|27/01/2004 11:35:04||john belgium||I was thinking of removing the bumpers of my 96 to achieve a more sporty look, like the way klaus has done in the gallery. I want to know if this process is reversable. what i mean is when you take the bumpers off, can you remove the brackets they bolt to without cutting them off?|
|27/01/2004 12:25:22||jonny||Yes, no problem, I was quite taken by that picture myself and was thinking of doing the same.
|27/01/2004 12:55:46||Alec||The car I crashed (see the gallery) I had with no bumpers - it is a mean look.|
|27/01/2004 13:36:01||steve h||Taking the bumpers off is easy and the brackets unbolt from the from and rear bulkheads.
Be careful though as the car becomes very prone to parking damage without them and rear light lenses especially are becoming like gold dust.
|27/01/2004 14:18:56||Nick||I removed the bumpers on an old mark 1 escort years back and it did look mean. I even went as far as to fill in all the holes and de-badge it too. I did suffer quite badly from parking damage by other inconsiderate drivers so wouldn't do it again.
I did have the idea of welding the corner sections to the main part of the bumper, smoothing the welds out, welding the mounting bolts to the inside of the bumper and having the whole lot chromed.....seen this done on VW Beetles and it looked pretty cool! I would like to see a 96 customised like they do some of the old American cars....de-seaming, de-badging, twin chrome side pipes, lowered etc etc....how about a big supercharger popping out of the bonnet!!........gotta stop drinking so much coffee
|27/01/2004 15:33:12||bill rawles||Take a look at my car in the gallery too. I've used some fairly simple and home made brackets to mount spotlights on the front and bumper over-riders on the back. I reckon it looks a whole lot better than just leaving the holes open.|
|27/01/2004 15:48:49||john belgium||i rarely leave my car on the street so i'll take the risk on the parking damage. but i'm glad its reversable as i would prefer to return the car to normal some day. my high gate twin pipes should look good without the bumpers too! hurrah!|
|27/01/2004 15:50:30||john belgium||nice car bill! BTW. sell me you alloys! ;-)|
|27/01/2004 16:37:35||Richard||You could do a 1/4 bumper like the Saab 92 using the old brackets and some bumper ends.|
|28/01/2004 18:26:16||John G||T bars look minimal and prevent some of the damage...I had some on a beetle back in the 80s. Stopped a mk3 escort destroying my engine when he failed to notice I had stopped...did his car no good at all! No sharp edges though as mr MOT wont like it.|
|29/01/2004 08:58:51||john belgium||I'll mot it first! then see how i get on.|
|30/01/2004 13:15:26||steve h||Bill,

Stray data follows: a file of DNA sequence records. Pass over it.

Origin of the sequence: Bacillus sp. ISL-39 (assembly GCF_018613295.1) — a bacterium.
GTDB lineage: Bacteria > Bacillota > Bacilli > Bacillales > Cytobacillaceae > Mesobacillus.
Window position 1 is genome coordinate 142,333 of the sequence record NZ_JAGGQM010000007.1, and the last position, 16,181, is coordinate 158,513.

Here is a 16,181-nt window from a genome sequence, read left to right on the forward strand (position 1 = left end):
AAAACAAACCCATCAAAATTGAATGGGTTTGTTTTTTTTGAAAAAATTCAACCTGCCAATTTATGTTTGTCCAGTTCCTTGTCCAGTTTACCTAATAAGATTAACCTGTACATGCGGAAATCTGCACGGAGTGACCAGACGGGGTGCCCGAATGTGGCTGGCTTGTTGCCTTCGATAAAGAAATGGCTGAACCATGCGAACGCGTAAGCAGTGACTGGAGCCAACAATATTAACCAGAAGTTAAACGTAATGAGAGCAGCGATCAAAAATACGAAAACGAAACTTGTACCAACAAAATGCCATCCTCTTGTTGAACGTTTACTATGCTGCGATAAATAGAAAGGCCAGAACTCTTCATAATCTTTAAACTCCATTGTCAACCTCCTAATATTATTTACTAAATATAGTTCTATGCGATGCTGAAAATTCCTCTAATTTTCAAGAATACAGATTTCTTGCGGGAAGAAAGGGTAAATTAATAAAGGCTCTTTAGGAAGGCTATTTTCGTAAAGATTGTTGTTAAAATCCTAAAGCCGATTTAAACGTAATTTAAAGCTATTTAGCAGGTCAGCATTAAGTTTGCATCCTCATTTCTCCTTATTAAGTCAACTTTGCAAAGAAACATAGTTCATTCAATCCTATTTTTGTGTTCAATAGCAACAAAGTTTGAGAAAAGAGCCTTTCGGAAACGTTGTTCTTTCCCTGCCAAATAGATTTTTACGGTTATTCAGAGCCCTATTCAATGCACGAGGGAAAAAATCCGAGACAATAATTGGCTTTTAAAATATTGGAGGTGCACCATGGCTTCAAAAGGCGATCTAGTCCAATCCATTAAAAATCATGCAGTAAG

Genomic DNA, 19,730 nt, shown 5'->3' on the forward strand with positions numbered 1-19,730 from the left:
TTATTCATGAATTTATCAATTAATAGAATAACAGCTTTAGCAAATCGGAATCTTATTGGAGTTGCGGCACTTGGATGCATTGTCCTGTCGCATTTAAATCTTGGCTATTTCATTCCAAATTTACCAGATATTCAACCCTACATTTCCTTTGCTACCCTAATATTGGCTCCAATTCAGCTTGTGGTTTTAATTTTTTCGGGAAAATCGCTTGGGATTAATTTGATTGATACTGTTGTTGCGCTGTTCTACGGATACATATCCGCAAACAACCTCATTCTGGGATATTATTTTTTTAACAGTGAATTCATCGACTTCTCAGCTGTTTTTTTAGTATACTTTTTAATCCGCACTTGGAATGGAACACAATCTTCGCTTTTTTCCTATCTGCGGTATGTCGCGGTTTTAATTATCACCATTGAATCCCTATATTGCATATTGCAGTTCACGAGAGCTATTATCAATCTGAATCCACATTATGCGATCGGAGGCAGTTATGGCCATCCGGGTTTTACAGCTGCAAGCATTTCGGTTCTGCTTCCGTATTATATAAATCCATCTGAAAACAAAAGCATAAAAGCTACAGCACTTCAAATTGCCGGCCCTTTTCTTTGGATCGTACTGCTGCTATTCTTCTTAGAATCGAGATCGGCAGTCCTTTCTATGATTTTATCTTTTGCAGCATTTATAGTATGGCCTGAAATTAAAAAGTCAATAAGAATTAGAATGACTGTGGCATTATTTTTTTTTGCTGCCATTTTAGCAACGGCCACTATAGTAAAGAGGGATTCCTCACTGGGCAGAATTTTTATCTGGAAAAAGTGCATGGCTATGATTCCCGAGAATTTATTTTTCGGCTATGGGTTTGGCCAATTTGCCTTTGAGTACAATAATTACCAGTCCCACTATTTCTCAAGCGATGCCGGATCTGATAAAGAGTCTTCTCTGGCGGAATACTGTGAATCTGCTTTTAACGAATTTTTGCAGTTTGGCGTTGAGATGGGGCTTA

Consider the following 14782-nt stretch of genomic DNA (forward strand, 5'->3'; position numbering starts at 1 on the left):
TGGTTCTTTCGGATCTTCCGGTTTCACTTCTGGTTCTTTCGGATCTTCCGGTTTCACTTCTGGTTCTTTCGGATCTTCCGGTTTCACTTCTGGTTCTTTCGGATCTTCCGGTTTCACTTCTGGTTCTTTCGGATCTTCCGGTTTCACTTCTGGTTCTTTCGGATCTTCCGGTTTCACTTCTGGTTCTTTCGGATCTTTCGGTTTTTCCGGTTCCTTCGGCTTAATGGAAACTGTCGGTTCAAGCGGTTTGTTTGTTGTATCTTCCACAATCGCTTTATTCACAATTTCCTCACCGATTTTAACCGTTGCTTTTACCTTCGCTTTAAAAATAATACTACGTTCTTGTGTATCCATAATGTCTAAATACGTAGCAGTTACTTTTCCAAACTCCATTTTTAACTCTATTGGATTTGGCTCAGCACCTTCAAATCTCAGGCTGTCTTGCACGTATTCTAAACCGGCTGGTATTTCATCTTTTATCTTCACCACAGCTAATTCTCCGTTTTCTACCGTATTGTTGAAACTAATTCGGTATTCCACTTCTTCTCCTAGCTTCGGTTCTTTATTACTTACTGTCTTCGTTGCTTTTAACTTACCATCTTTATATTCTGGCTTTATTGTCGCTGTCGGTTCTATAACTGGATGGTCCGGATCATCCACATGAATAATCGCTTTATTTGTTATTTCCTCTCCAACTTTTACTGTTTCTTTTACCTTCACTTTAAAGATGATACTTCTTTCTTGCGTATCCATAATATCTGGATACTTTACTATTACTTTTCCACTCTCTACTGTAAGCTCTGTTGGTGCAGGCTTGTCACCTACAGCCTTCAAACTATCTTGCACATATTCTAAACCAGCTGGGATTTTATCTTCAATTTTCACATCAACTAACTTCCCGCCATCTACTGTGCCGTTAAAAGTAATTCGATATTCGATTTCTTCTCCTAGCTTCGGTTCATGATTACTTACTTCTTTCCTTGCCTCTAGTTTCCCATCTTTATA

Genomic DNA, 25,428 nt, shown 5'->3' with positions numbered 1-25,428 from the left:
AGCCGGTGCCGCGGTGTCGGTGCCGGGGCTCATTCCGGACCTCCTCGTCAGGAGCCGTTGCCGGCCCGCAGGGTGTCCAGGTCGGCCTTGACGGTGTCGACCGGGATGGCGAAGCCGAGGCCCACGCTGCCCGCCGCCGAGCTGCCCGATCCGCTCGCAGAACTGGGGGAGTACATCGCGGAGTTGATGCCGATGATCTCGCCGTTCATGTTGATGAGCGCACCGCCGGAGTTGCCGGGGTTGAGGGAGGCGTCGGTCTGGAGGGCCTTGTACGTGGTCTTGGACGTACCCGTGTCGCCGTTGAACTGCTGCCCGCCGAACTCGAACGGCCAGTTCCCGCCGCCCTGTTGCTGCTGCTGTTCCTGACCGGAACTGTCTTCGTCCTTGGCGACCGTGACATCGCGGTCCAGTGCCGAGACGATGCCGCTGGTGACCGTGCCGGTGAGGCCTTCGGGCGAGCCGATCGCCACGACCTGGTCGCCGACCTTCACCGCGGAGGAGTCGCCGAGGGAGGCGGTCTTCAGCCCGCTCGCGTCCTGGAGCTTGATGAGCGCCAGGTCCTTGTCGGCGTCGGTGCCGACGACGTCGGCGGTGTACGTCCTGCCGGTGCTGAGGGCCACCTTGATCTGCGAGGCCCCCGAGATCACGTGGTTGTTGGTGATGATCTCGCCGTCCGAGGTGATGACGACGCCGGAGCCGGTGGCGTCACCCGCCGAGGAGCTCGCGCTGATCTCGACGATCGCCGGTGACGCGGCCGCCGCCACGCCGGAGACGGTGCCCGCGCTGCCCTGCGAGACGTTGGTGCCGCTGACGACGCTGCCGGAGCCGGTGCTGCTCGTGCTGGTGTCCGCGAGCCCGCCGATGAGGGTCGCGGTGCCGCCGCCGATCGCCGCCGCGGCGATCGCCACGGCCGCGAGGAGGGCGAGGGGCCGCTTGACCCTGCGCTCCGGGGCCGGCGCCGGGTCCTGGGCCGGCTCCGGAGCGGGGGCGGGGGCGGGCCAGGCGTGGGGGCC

I have just had a look at your car in the gallery. What's will all the plumbing under the bonnet. Dry sump?
|31/01/2004 15:41:42||bill rawles||Nothing that exotic!! The heater pipes are a bit chunkier than standard just because it was the size of pipe my local motor factor had in stock when I needed to replace them. There is also a couple of extra pipes from the rocker box breathers into a catch tank and then venting in an environmentaly friendly way into the atmosphere - its a pain trying to fit the breathers into a K&N filter.|
|31/01/2004 19:40:27||ian f||Bill,
Can you tell us more about the catch tank?
|01/02/2004 16:25:56||bill rawles||Widely available from the likes of Demon Tweeks or Europa Spares. They are the same diameter as a coke can but a bit longer, two short pipes are welded in to them to connect rubber hoses onto, one for in, one for out. Your breather pipes route into the catch tank (instead of back into the carb) so that any oil drops, water condensation, excess fuel from cold starting etc is held inside the tank while the fumes can be vented away. Every now and then you need to drain the oily muck out of the tank via a little drain plug that is fitted for the purpose. The carb runs a whole lot cleaner because you are not feeding it with oil fumes and as I mentioned above its easier than trying to fit breathers into a K&N.|
|02/02/2004 13:23:24||steve h||Bill
And could please tell us more obout the environmentally friend way the fumes are then vented?
|02/02/2004 16:39:22||Richard||Basically the top of the can will have vent holes and sometimes a drain is in the bottom to remove any oil. On a highly tuned engine oil venting through the filter or into the manifold can cause pinking. I do the same thing with my modified engines and weld larger dia tubes on to the rocker covers as the original dia were designed for a vacuum.|